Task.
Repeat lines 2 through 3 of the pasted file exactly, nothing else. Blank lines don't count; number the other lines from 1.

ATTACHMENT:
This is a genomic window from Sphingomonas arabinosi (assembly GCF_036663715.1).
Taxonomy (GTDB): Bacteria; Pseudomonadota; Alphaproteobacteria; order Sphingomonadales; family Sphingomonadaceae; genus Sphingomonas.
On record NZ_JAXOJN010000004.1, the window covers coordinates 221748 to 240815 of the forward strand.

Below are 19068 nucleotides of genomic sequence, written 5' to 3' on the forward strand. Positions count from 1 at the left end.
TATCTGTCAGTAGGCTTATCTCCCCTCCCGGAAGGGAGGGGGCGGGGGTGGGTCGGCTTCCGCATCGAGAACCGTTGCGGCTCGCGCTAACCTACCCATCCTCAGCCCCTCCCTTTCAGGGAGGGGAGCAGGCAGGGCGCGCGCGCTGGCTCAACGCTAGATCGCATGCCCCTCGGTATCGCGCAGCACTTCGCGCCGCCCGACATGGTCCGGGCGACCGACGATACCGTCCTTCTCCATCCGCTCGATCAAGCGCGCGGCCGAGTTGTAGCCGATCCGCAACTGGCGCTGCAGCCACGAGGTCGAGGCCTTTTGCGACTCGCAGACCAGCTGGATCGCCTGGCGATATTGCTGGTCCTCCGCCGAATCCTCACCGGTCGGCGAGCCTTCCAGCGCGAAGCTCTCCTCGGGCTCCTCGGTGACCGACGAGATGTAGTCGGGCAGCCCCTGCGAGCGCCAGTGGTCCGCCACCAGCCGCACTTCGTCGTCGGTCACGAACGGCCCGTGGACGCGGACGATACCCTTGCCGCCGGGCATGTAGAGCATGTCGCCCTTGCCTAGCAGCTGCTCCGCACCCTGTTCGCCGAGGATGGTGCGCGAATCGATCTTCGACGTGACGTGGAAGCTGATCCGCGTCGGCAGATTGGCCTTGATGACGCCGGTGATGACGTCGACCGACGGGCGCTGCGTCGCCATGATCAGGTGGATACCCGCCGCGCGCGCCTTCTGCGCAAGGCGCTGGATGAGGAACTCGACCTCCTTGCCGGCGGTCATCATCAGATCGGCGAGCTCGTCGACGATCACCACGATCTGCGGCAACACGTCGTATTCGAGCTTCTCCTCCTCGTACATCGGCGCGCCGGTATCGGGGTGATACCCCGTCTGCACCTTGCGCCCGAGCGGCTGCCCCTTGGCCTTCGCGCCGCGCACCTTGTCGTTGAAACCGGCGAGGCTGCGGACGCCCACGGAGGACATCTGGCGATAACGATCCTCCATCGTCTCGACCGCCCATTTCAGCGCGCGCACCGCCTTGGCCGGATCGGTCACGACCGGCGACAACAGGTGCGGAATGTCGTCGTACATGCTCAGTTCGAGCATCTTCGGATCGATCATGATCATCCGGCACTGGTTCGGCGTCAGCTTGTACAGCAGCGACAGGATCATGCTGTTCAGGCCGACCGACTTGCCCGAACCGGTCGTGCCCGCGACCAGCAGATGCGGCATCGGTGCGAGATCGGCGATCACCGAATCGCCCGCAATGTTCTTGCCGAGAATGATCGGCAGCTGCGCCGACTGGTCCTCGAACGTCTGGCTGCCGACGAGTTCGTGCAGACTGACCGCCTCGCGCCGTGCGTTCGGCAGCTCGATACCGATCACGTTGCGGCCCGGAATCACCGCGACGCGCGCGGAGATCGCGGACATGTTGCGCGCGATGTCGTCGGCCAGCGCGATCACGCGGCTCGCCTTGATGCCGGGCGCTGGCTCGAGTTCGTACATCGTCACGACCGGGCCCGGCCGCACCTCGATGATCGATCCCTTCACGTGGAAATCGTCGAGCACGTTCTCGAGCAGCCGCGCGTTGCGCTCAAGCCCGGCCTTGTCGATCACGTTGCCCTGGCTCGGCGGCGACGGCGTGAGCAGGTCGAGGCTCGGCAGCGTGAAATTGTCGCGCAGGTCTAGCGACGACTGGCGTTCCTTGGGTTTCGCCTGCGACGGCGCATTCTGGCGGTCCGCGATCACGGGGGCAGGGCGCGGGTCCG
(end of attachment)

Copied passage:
Taxonomy (GTDB): Bacteria; Pseudomonadota; Alphaproteobacteria; order Sphingomonadales; family Sphingomonadaceae; genus Sphingomonas.
On record NZ_JAXOJN010000004.1, the window covers coordinates 221748 to 240815 of the forward strand.